Much unfortunate confusion is caused by failure to distinguish what can be called Einsteinian religion from supernatural religion. Einstein sometimes invoked the name of God (and he is not the only atheistic scientist to do so), inviting misunderstanding by supernaturalists eager to misunderstand and claim so illustrious a thinker as their own. The dramatic (or was it mischievous?) ending of Stephen Hawking's A Brief History of Time, 'For then we should know the mind of God', is notoriously misconstrued. It has led people to believe, mistakenly of course, that Hawking is a religious man. The cell biologist Ursula Goodenough, in The Sacred Depths of Nature, sounds more religious than Hawking or Einstein. She loves churches, mosques and temples, and numerous passages in her book fairly beg to be taken out of context and used as ammunition for supernatural religion. She goes so far as to call herself a 'Religious Naturalist'. Yet a careful reading of her book shows that she is really as staunch an atheist as I am.

'Naturalist' is an ambiguous word. For me it conjures my childhood hero, Hugh Lofting's Doctor Dolittle (who, by the way, had more than a touch of the 'philosopher' naturalist of HMS Beagle about him). In the eighteenth and nineteenth centuries, naturalist meant what it still means for most of us today: a student of the natural world. Naturalists in this sense, from Gilbert White on, have often been clergymen. Darwin himself was destined for the Church as a young man, hoping that the leisurely life of a country parson would enable him to pursue his passion for beetles. But philosophers use 'naturalist' in a very different sense, as the opposite of supernaturalist. Julian Baggini explains in Atheism: A Very Short Introduction the meaning of an atheist's commitment to naturalism: 'What most atheists do believe is that although there is

14 THE G O D D E L USION only one kind of stuff in the universe and it is physical, out of this stuff come minds, beauty, emotions, moral values - in short the full gamut of phenomena that gives richness to human life.'

Human thoughts and emotions emerge from exceedingly complex interconnections of physical entities within the brain. An atheist in this sense of philosophical naturalist is somebody who believes there is nothing beyond the natural, physical world, no supernatural creative intelligence lurking behind the observable universe, no soul that outlasts the body and no miracles - except in the sense of natural phenomena that we don't yet understand. If there is something that appears to lie beyond the natural world as it is now imperfectly understood, we hope eventually to understand it and embrace it within the natural. As ever when we unweave a rainbow, it will not become less wonderful.

he goes to church as an 'unbelieving Anglicanout of loyalty to

Great scientists of our time who sound religious usually turn out not to be so when you examine their beliefs more deeply. This is certainly true of Einstein and Hawking. The present Astronomer Royal and President of the Royal Society, Martin Rees, told me that the tribe'. He has no theistic beliefs, but shares the poetic naturalism that the cosmos provokes in the other scientists I have mentioned. In the course of a recently televised conversation, I challenged my friend the obstetrician Robert Winston, a respected pillar of British Jewry, to admit that his Judaism was of exactly this character and that he didn't really believe in anything supernatural. He came close to admitting it but shied at the last fence (to be fair, he was supposed to be interviewing me, not the other way around).3 When I pressed him, he said he found that Judaism provided a good discipline to help him structure his life and lead a good one. Perhaps it does; but that, of course, has not the smallest bearing on the truth value of any of its supernatural claims. There are many intellectual atheists who proudly call themselves Jews and observe Jewish rites, perhaps out of loyalty to an ancient tradition or to murdered relatives, but also because of a confused and confusing willingness to label as 'religion' the pantheistic reverence which many of us share with its most distinguished exponent, Albert Einstein. They may not believe but, to borrow Dan Dennett's phrase, they 'believe in belief'.4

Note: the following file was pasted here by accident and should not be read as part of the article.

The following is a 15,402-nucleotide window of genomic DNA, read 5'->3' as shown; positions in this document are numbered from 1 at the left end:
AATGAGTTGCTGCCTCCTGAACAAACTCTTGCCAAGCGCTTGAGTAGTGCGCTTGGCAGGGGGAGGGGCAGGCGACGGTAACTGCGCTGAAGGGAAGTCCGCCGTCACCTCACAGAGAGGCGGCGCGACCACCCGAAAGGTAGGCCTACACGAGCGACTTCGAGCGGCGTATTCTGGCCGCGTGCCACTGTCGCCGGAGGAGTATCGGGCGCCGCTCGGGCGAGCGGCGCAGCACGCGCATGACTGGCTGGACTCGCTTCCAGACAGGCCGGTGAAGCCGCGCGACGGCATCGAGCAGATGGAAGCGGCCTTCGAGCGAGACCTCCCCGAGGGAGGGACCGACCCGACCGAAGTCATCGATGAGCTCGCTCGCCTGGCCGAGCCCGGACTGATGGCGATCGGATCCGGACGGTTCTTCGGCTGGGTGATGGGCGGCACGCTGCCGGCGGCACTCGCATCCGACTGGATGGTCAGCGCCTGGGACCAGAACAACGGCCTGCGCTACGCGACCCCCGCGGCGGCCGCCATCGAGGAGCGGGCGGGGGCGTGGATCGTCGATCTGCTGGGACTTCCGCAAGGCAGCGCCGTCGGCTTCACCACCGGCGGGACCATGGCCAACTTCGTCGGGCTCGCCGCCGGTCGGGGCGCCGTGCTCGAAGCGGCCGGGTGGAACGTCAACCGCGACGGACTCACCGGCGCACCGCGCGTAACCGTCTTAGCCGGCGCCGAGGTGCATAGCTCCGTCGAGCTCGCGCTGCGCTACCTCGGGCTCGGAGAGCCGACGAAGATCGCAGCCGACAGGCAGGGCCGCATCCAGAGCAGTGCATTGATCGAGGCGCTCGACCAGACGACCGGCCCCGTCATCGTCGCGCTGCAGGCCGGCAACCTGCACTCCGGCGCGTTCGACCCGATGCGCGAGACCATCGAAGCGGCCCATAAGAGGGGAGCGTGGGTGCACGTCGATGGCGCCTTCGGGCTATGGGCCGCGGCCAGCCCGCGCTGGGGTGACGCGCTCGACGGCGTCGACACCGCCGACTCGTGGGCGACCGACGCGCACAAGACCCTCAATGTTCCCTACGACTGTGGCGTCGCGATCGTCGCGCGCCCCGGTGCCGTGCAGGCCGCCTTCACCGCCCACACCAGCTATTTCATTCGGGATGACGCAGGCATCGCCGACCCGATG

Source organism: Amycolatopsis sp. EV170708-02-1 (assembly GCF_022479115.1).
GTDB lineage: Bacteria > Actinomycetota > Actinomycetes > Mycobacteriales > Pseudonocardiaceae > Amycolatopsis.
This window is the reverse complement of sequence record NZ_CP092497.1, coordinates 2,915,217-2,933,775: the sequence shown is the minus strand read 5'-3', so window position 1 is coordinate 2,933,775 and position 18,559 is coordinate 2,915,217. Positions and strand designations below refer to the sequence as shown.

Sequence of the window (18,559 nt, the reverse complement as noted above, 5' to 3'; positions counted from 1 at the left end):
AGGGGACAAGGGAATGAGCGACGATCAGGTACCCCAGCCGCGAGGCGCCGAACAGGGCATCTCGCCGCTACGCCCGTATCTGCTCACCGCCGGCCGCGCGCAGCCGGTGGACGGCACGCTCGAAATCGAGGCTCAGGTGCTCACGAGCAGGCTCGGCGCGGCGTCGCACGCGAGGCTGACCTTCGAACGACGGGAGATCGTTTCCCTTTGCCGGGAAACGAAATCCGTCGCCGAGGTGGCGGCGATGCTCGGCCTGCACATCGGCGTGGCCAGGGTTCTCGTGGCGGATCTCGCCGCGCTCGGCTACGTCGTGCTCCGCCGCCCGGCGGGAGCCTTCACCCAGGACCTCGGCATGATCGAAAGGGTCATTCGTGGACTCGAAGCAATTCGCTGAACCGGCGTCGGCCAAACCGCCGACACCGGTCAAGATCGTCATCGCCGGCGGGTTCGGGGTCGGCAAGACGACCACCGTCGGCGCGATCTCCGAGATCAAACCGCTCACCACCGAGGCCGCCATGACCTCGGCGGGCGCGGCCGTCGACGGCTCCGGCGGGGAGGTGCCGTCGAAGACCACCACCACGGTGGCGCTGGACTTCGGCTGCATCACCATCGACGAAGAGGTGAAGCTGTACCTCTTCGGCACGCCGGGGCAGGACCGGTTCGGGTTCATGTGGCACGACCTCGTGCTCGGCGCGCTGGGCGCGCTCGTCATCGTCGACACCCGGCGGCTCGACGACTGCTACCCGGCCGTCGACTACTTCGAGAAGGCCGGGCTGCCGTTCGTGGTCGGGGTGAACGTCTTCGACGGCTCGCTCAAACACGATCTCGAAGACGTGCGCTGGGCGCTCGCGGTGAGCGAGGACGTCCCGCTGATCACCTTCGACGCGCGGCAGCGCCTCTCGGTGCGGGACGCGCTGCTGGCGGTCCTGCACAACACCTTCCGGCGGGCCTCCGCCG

A DEEPLY RELIGIOUS NON-BELIEVER 15

One of Einstein's most eagerly quoted remarks is 'Science without religion is lame, religion without science is blind.' But Einstein also said,

It was, of course, a lie what you read about my religious convictions, a lie which is being systematically repeated. I do not believe in a personal God and I have never denied this but have expressed it clearly. If something is in me which can be called religious then it is the unbounded admiration for the structure of the world so far as our science can reveal it.

Does it seem that Einstein contradicted himself? That his words can be cherry-picked for quotes to support both sides of an argument? No. By 'religion' Einstein meant something entirely different from what is conventionally meant. As I continue to clarify the distinction between supernatural religion on the one hand and Einsteinian religion on the other, bear in mind that I am calling only supernatural gods delusional.

Here are some more quotations from Einstein, to give a flavour of Einsteinian religion.

I am a deeply religious nonbeliever. This is a somewhat new kind of religion.

I have never imputed to Nature a purpose or a goal, or anything that could be understood as anthropomorphic. What I see in Nature is a magnificent structure that we can comprehend only very imperfectly, and that must fill a thinking person with a feeling of humility. This is a genuinely religious feeling that has nothing to do with mysticism.

(Parte 2 de 6)